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    Load JavaScript in an Electron BrowserWindow

    Cameron NokesCameron Nokes

    In this lesson we’ll load javascript into the BrowserWindow and display the Electron version on the page. Loading javascript into Electron is almost exactly the same as loading it into the browser, however it is a best practice to use the require syntax.



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    00:00 We've already set up our main process JavaScripts. We've created our browser window. We're loading index studies.html in it. What we want to do is load some JavaScript in the renderer process and print out the Electron version on the page. Let's jump over to our index studies.html.

    00:18 First, we'll just add some HTML for that. Loading JavaScript in Electron is much like you would in a browser. You use a script tag, but instead of passing a source attribute here like this, we're going to use require instead because we have no JS APIs available to us everywhere.

    00:38 While the source attribute on the script tag would definitely work, it is a best practice to use require. One reason for this is that using require makes your JavaScript file a Node.js module, so it gets wraps and immediately invoke function automatically which encapsulates all of your variables.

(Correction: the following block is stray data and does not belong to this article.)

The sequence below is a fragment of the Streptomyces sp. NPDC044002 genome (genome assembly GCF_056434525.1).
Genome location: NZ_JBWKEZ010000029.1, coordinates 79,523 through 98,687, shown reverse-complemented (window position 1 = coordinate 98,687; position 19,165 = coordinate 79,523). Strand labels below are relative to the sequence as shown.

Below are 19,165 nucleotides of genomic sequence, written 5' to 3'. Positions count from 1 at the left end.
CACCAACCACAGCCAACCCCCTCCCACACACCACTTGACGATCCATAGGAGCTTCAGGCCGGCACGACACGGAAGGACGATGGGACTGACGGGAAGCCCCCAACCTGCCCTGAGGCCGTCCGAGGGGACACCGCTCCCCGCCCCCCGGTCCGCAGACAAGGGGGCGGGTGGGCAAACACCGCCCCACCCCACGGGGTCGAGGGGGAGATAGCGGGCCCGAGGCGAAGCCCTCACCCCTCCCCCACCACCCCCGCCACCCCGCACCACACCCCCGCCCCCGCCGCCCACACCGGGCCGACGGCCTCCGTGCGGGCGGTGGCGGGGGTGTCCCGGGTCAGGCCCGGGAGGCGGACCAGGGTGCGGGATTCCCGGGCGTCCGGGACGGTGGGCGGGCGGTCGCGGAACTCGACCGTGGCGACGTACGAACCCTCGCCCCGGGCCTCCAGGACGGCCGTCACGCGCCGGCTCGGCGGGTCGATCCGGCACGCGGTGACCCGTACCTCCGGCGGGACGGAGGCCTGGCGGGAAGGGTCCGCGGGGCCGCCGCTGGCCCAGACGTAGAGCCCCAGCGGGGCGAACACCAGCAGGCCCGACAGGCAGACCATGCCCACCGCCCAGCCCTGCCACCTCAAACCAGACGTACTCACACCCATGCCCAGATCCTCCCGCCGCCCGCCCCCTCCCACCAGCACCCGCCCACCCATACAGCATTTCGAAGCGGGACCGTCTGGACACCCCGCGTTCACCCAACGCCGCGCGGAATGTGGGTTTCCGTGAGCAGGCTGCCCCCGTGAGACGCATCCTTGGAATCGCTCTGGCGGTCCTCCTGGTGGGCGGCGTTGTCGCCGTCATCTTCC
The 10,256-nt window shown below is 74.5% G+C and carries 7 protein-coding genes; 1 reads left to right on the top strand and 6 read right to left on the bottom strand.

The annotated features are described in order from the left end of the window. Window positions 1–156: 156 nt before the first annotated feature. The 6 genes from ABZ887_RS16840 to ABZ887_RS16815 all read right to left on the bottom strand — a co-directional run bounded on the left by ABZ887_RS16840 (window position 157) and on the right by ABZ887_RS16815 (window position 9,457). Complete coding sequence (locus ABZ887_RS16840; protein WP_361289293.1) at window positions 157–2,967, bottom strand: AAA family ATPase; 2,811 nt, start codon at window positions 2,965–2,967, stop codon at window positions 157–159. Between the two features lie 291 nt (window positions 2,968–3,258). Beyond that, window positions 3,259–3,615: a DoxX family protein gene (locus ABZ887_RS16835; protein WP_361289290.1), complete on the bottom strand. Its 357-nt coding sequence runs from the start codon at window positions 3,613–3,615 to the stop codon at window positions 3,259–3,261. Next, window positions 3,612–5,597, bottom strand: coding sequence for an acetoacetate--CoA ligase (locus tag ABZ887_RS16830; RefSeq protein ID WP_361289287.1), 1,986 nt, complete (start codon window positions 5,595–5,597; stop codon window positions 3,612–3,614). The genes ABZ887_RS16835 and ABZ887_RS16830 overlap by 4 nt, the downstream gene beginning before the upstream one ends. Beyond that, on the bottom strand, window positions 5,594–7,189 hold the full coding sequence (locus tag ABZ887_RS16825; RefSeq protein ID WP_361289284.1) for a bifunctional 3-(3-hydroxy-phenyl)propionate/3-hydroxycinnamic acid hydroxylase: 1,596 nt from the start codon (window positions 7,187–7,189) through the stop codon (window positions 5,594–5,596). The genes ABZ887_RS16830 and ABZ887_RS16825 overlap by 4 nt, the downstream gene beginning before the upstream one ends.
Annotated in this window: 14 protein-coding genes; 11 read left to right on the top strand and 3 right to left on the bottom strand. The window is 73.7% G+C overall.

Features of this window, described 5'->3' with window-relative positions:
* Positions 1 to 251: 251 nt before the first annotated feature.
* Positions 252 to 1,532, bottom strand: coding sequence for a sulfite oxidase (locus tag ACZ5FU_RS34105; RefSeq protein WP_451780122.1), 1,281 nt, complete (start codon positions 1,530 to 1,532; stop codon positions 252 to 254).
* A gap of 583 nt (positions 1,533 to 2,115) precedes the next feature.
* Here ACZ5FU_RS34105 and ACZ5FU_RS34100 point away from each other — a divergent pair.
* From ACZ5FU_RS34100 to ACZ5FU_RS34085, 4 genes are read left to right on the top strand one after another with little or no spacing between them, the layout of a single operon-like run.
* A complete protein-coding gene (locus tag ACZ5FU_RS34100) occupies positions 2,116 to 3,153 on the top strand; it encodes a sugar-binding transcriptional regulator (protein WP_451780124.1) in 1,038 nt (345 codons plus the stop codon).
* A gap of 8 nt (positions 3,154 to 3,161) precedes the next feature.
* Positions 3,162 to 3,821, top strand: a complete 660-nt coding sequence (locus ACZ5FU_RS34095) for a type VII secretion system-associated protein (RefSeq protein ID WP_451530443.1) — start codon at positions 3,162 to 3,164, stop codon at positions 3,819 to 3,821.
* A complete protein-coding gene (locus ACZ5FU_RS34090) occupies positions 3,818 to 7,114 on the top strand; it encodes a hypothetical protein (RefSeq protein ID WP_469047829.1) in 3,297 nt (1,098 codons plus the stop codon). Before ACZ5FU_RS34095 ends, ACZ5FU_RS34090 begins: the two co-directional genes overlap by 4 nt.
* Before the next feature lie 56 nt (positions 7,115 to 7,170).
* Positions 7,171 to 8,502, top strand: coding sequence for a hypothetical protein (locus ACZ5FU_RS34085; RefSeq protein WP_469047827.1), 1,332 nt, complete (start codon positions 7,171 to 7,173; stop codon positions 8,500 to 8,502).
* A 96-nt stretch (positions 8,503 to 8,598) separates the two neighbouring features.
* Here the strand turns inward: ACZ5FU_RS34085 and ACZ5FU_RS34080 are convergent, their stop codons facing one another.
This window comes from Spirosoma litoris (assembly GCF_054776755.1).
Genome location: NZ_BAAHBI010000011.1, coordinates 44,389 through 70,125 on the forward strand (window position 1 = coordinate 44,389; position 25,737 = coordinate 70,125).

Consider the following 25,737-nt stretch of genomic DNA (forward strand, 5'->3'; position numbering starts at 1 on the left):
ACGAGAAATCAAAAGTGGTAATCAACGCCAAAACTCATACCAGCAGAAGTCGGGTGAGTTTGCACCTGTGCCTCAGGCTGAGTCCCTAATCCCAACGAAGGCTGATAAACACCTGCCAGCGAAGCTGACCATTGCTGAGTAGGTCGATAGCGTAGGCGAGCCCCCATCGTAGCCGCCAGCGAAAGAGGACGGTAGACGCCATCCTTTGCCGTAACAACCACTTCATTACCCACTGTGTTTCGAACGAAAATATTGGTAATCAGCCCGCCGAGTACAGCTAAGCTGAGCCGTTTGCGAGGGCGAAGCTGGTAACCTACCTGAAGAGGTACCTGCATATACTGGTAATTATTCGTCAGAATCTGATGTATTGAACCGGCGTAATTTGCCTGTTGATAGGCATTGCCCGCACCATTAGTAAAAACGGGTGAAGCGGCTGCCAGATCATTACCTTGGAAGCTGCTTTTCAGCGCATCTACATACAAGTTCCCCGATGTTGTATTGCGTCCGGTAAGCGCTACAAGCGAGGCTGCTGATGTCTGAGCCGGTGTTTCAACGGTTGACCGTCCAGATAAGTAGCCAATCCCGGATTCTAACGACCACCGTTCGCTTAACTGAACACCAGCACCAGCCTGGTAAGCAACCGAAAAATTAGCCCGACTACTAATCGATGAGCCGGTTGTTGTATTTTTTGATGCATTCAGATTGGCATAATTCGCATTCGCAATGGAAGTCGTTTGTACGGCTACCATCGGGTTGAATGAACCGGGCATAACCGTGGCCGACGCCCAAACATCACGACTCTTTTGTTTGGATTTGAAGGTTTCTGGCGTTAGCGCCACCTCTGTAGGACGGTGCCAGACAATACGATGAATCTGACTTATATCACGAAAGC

00:53 We're going to load a file called a renderer.js. Let's create that file now. In here, we'll query the DOM for the version span, just like we would normally. We'll use document.queryselector and we'll set the inner text attribute of that to process.versions.electron. Node.js has a process global and process.version in Node.js is the current Node.js version.

    01:30 Electron simply takes the process object and extends it with additional information. One of those things that it adds onto it is the current Electron version, so that's where this is coming from. We'll also go ahead and log out the process.versions object. Let's run that with npm start.

    01:48 We can see that it's working. This is the Electron version that we're running. Let's see what happened to our console.log and the renderer process. We're going to open the Chrome DevTools with the same hotkey that you use in Chrome. On Mac, that's Command+I. On Windows, it's Ctrl+Shift+I.

    02:08 We can see here that I got logged out, and this is our process.versions object. Here's the Electron version that we're using, and you can see that there's a lot of other version information in here as well.